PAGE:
Yesterday was rather a wind swept day to say the least, not as bad as other parts of the country, but still strong enough to cause a few concerns.
High winds can sometimes be an issue for us here as those familiar with the park will know that we have close to a hundred tall trees around the park, not including those in the nature area. The trees, mostly Poplar, were originally planted for use as match sticks, but are now more decorative. However, with trees come branches and these can be a problem if they are falling. When it’s windy its best not to look at the trees as they really bend in the breeze. On occasion we have had to make the decision to close the park as one large branch coming down could cause a real problem if there are lots of members of the public about.
Yesterday, thankfully, was not one of those days. The park was open with more people in than at any other point during the week. However the strong winds did mean that we had to keep some of the larger birds in. Even though the Pelicans, Marabous, Flamingos and some of the parrots are clipped, a good gust is enough to see them up and out of their enclosures and ending up who knows where. One large branch came down safely in the Marabou pen and lots of small branches/twigs also came down, as you can see below
In park news from the past two weeks….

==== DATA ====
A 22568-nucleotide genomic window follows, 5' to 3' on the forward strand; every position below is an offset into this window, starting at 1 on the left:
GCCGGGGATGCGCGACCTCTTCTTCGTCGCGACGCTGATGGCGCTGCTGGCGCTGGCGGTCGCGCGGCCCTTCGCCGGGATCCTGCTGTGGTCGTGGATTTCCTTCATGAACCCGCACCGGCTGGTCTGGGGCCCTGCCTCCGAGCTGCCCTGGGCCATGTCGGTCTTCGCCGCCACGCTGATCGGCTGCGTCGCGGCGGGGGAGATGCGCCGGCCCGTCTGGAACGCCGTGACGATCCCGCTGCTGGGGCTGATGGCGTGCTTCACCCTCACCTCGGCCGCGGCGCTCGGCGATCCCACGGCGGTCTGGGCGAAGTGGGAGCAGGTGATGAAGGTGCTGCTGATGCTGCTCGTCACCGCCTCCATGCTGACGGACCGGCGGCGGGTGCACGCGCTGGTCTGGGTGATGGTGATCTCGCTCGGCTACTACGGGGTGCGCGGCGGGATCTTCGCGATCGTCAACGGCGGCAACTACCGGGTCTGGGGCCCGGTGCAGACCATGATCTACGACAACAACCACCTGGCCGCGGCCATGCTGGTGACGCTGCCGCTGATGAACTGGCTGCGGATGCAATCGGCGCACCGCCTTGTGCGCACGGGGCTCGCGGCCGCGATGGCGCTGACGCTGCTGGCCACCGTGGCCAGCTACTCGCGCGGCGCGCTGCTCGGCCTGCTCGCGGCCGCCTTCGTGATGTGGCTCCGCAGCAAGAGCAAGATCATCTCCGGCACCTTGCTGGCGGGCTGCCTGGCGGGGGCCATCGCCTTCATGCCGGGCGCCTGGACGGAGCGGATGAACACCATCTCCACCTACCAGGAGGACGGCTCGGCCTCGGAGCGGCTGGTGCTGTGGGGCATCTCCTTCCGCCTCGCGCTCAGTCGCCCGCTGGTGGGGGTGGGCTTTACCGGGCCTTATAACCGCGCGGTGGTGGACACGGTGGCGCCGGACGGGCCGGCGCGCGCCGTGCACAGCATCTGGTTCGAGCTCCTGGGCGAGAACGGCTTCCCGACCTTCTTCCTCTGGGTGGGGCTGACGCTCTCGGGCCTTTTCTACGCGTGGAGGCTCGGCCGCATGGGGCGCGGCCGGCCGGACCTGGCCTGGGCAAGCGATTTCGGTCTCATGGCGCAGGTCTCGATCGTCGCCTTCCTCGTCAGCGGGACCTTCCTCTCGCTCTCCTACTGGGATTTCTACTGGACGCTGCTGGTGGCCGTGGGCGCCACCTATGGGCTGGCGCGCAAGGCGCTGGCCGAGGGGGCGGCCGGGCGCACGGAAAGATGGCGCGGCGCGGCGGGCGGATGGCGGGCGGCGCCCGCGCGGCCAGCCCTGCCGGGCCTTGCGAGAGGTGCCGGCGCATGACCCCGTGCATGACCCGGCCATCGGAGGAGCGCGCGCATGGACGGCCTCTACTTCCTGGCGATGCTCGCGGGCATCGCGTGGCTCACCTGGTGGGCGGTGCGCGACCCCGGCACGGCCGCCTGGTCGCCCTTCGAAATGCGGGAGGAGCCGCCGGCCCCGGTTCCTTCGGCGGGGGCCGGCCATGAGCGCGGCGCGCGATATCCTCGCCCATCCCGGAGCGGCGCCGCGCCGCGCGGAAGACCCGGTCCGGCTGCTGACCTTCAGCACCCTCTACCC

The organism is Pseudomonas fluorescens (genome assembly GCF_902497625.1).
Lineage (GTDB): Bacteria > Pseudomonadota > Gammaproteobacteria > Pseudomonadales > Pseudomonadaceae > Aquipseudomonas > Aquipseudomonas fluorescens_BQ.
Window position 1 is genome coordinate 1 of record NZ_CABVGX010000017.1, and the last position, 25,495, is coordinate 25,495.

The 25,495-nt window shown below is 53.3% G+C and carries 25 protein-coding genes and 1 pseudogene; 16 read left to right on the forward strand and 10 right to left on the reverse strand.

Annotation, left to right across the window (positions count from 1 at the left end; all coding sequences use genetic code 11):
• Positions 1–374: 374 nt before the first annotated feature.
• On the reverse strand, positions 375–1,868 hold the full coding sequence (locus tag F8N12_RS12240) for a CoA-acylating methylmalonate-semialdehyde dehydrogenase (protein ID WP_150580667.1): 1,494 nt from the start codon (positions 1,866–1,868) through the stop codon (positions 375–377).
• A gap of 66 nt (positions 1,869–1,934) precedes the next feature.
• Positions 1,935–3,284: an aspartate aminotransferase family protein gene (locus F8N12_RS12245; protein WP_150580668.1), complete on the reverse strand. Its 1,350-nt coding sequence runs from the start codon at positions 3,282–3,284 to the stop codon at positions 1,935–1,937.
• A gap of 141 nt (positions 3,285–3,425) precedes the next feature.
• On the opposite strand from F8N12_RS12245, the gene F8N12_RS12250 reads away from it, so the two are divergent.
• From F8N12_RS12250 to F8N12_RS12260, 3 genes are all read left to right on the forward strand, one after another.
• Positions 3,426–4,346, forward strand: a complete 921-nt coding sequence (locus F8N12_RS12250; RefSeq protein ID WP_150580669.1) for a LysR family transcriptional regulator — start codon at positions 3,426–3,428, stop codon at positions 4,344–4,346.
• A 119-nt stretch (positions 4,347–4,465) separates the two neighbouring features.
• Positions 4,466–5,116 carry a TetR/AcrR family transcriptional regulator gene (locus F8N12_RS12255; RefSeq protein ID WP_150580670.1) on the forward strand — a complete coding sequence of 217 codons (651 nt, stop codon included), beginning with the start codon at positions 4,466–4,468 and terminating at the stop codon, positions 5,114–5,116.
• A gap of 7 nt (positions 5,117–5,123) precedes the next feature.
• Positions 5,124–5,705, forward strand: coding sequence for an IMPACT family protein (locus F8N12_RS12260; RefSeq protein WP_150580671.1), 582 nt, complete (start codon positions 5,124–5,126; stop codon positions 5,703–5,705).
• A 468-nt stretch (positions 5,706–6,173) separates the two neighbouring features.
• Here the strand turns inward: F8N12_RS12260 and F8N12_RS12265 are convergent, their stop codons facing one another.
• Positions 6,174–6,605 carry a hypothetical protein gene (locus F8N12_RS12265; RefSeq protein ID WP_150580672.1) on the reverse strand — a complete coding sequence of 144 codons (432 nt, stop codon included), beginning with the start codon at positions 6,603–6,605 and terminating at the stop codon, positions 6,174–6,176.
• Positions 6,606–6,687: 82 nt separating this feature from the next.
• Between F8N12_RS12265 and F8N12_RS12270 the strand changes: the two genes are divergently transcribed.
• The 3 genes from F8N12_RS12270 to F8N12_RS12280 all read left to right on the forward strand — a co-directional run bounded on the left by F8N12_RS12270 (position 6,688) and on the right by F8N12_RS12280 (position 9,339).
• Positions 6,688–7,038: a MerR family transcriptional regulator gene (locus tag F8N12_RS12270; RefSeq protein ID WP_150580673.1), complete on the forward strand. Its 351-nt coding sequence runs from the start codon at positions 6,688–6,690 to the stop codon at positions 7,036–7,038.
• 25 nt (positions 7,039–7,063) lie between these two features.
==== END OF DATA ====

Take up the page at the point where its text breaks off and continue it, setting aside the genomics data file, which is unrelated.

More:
Wednesday saw the arrival of 13 new birds into the collection. 7 Avocets and a male Ross’ Goose arrived from Pensthorpe in Norfolk. 4 White Faced Whistling Duck (2 male, 2 female) came in from WWT Slimbridge and a male Tawny Frogmouth turned up from Cotswolds. All are species that we already keep and have been brought in to increase group size, or in the case of the Frogmouth, to pair with our female. As always all new birds will serve at least a week of quarantine before moving out into the park.
The female Marabou Stork was found last week with a broken left wing. She had been seen in full health at 2pm but was later found in the shed with the injury. Although she had been getting on well with the male and them being kept separately overnight, we suspect he may have attacked her. She was taken into the vets where the diagnosis was that the wing was too badly broken to be repaired so the decision was made for the wing to be amputated. The procedure took 3 hours and was successful, the bird returning to the park that evening.
She is now on an extensive course of antibiotics and is being kept separate from the male. We are checking her condition throughout the day and so far the wound is looking well, with some slight bruising as to be expected.
We took delivery of some more Madagascan Hissing Cockroach, taking the group up to 16. Some of these, along with a Chilean Rose Tarantula & 2 Giant African Land Snails have moved into the Discovery Zone to fill some empty tanks there.
In the nature reserve the birds are starting to take food from the feeding stations. Up to 70 Starlings are now roosting in and around the park and Fieldfare are starting to appear. We have also had sighting of a Mistle Thrush. With all the birds on the feeders come the predators and on one day last week we had Kestrel, Sparrowhawk, Buzzard and 3 Red Kite about.
There are still a few moths and ladybirds about and I saw a hedgehog on the drive to work this week!
Thanks for reading